A major research limitation in investigating the validity of the TAIS has been the failure to distinguish when attentional style has an effect on the information processing system, early as in encoding or late after processing. Few investigations have examined the TAIS predictive validity in a controlled setting wherein task attention demands can be systematically and accurately varied. Does the general trait of attentional style really have anything to do with how attention related information is processed? The present study examined this question using a valid attention theory (Treisman's feature integration theory) and a visual search paradigm. When the TAIS attentional-style scales were correlated with visual search rate for attention demanding targets, no significant relationships were observed. Specifically, TAIS scales did not relate to visual search rate for an attention demanding target, the performance of subjects extreme in search rate, or the central to peripheral slowing of search time in target detection. The factorial validity of the TAIS was also questioned. It was concluded that the attentional-style scales were not valid in predicting how attention related visual information is processed. The importance of distinguishing when attentional style might be operating in the information processing system was emphasized for future research.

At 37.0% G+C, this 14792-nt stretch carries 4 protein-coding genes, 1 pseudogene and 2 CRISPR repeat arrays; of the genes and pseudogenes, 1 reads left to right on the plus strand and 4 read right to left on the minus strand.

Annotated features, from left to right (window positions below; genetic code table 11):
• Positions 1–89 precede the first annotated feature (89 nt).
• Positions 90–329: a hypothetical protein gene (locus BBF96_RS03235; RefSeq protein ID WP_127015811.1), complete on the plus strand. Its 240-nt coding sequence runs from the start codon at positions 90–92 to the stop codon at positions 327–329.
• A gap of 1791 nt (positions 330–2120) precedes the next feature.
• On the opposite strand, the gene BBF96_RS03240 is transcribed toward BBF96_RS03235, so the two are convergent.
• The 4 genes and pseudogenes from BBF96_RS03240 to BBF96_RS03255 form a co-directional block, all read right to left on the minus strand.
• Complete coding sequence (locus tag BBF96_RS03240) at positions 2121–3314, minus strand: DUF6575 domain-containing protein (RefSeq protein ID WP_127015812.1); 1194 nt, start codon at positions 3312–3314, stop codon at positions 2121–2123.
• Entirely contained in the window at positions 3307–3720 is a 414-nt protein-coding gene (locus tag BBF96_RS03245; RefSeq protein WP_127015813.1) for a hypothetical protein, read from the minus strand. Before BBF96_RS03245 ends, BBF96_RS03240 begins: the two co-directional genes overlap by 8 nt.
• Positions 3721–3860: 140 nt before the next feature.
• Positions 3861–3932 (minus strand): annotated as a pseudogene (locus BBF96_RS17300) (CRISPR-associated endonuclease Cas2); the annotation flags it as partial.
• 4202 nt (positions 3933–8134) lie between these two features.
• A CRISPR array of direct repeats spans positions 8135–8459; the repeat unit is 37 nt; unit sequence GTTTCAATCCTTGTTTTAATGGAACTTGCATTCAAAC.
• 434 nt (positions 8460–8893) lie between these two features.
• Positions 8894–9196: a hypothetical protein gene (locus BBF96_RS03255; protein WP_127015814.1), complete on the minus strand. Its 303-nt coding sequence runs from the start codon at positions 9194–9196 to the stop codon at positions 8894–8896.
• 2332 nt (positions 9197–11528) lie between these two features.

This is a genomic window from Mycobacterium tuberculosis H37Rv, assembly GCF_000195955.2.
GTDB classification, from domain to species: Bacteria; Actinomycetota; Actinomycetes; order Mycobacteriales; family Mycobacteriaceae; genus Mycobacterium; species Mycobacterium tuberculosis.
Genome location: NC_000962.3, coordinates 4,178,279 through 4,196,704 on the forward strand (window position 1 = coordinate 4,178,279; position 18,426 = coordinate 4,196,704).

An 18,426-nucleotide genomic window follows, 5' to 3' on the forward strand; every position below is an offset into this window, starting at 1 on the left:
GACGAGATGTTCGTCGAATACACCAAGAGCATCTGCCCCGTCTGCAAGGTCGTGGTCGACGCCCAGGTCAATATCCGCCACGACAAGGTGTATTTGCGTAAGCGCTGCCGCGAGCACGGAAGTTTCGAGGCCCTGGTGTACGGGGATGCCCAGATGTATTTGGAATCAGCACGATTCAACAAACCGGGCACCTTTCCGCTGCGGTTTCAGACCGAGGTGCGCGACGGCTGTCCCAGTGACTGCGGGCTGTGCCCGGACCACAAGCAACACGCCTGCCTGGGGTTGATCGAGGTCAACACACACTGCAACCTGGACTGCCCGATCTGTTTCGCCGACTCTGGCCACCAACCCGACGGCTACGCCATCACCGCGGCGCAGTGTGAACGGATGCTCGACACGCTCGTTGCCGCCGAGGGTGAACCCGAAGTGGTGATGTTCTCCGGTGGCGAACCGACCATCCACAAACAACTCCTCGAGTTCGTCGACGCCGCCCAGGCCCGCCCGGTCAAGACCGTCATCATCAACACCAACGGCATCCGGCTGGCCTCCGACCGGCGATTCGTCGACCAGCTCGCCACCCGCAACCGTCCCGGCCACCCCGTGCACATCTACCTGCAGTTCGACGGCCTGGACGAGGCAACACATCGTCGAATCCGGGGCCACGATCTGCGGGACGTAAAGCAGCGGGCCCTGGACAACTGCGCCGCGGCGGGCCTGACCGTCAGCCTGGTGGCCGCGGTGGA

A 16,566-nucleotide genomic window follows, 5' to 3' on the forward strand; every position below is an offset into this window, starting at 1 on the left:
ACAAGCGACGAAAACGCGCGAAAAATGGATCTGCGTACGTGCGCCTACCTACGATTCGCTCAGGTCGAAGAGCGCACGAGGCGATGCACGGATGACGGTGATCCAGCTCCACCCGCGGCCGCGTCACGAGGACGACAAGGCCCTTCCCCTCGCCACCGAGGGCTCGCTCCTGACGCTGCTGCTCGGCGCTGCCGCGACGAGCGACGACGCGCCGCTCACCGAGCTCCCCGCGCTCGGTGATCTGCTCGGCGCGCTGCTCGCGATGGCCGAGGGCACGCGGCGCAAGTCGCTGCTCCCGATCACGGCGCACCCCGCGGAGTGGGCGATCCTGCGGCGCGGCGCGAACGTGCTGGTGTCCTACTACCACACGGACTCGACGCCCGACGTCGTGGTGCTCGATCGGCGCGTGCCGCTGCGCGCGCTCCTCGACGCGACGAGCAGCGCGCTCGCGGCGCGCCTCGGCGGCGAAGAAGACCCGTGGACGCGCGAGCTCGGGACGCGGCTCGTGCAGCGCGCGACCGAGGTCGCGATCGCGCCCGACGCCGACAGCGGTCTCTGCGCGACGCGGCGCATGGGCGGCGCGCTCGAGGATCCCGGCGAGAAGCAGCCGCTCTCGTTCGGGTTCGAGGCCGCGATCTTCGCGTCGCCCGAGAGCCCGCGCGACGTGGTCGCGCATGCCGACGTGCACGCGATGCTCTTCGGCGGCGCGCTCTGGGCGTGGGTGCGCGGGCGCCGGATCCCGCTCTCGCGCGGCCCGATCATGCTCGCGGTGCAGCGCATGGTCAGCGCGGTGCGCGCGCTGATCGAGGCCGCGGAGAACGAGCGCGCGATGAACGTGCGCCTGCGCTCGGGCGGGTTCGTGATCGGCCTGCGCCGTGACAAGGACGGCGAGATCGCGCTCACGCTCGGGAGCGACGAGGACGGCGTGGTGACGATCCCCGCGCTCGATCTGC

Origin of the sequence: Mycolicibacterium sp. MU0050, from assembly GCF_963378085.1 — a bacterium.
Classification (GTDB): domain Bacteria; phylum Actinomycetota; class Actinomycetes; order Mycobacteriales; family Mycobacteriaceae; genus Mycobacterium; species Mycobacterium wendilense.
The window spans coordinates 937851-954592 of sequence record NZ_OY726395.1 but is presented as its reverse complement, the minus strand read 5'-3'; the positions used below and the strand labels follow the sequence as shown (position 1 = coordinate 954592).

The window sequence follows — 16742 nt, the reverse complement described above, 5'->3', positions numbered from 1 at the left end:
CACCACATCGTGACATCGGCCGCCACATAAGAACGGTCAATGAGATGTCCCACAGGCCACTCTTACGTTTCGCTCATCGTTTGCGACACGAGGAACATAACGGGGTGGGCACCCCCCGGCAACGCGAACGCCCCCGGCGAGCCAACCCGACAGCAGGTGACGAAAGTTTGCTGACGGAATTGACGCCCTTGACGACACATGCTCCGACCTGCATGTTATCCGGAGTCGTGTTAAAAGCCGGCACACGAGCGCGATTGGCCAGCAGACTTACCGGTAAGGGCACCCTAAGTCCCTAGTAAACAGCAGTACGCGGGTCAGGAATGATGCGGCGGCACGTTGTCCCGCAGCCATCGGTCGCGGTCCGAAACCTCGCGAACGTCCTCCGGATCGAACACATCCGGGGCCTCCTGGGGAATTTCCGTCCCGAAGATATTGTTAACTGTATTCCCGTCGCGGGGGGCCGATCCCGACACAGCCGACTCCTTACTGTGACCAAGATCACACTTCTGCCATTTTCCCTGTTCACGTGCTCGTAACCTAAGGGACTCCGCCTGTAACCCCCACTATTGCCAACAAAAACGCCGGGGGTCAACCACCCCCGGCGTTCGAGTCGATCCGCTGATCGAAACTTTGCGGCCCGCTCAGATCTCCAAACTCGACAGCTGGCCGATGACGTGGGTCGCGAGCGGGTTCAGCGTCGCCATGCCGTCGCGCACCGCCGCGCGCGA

Franziska Antoniewicz and Ralf Brand